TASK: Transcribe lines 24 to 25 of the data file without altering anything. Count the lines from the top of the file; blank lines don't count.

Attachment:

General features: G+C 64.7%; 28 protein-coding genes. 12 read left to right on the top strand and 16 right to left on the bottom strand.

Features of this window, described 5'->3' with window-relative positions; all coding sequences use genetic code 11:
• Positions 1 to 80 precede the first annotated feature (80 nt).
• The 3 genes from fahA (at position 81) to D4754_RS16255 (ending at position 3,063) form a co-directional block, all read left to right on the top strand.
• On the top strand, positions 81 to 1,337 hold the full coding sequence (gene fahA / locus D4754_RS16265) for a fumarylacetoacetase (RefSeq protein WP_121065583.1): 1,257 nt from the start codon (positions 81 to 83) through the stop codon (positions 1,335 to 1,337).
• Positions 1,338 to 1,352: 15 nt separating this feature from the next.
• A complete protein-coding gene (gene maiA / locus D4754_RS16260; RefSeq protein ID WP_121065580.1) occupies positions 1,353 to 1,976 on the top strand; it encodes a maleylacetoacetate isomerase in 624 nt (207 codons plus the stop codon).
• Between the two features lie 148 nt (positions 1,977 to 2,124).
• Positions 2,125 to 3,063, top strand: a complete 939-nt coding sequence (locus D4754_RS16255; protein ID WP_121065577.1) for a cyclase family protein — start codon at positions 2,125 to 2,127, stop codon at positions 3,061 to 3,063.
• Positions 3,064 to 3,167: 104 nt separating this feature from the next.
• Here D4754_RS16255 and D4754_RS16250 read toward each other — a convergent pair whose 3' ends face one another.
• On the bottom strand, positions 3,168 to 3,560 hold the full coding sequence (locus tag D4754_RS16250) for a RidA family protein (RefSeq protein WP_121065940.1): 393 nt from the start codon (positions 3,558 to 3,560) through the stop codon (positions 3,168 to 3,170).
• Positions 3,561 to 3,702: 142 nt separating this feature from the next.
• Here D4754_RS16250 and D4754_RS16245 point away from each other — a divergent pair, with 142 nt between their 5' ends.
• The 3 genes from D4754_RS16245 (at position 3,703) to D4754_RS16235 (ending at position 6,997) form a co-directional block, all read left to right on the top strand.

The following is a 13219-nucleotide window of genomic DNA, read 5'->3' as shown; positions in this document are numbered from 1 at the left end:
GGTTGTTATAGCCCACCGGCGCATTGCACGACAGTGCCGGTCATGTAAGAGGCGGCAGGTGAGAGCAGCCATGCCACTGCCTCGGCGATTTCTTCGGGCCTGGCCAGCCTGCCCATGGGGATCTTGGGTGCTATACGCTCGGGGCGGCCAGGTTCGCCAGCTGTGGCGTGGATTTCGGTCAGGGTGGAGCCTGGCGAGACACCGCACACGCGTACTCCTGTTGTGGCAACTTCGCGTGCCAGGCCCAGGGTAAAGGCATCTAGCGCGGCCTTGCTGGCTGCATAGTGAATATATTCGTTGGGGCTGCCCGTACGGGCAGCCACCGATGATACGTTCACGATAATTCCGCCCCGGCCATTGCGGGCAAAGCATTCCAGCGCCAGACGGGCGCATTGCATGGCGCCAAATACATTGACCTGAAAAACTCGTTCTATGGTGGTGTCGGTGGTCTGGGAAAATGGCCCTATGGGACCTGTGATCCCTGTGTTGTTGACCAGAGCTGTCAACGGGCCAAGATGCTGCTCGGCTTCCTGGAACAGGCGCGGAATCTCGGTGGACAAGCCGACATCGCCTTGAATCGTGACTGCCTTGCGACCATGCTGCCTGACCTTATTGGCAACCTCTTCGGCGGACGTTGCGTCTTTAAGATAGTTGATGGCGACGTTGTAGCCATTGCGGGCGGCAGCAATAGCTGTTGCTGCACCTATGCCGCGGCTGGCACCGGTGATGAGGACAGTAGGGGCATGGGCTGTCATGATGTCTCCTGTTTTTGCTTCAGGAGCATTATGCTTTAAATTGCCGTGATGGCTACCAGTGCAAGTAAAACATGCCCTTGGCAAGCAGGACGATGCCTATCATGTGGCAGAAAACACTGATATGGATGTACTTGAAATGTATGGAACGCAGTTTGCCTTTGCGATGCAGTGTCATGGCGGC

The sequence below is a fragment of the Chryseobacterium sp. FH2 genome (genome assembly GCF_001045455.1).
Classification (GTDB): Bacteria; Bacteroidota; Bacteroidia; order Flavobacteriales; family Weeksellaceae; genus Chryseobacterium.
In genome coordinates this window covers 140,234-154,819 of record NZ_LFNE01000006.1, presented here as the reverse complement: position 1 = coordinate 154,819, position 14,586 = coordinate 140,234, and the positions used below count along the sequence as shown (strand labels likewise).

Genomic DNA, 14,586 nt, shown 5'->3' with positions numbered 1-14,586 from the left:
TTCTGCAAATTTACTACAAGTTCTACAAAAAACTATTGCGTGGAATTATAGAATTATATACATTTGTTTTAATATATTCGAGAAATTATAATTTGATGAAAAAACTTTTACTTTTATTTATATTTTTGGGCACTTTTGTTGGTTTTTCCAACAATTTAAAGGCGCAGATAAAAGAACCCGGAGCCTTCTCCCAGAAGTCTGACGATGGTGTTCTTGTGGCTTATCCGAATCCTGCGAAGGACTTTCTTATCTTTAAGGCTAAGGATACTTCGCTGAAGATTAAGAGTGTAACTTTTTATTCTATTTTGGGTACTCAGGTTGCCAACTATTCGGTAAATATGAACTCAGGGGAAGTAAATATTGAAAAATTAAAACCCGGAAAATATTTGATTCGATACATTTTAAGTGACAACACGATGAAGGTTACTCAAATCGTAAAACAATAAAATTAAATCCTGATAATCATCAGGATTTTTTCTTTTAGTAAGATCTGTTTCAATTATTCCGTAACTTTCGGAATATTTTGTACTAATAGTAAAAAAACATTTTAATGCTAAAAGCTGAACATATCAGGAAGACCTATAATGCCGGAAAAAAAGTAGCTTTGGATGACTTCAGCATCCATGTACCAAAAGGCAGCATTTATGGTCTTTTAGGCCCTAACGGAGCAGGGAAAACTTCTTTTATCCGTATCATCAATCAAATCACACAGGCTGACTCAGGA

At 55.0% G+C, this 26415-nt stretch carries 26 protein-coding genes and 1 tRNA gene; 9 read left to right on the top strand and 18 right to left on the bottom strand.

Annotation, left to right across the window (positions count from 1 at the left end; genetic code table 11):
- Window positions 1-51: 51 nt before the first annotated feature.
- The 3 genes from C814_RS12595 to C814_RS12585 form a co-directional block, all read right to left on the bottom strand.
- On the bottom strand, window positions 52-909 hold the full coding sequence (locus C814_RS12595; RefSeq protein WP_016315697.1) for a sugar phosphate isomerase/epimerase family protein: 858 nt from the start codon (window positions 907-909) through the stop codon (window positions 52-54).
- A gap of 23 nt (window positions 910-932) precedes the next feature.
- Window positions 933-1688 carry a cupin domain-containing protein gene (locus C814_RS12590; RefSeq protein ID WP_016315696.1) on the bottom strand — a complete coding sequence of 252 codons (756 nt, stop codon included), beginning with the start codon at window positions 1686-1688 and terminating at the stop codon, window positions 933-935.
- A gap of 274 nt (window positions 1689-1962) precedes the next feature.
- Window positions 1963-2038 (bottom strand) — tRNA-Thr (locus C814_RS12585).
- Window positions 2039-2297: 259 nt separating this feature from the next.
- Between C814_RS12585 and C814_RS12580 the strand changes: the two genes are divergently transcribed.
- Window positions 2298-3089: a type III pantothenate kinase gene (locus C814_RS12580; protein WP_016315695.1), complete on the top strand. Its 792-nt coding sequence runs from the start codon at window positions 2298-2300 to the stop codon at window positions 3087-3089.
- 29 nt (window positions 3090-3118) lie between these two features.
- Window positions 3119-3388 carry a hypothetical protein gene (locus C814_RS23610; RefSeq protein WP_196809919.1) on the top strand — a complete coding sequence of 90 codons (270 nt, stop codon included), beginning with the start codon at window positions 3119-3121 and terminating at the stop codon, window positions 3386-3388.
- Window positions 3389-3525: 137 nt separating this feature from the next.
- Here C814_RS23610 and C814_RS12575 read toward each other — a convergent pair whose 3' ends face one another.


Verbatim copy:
Annotation, left to right across the window (positions count from 1 at the left end; genetic code table 11):
- Window positions 1-51: 51 nt before the first annotated feature.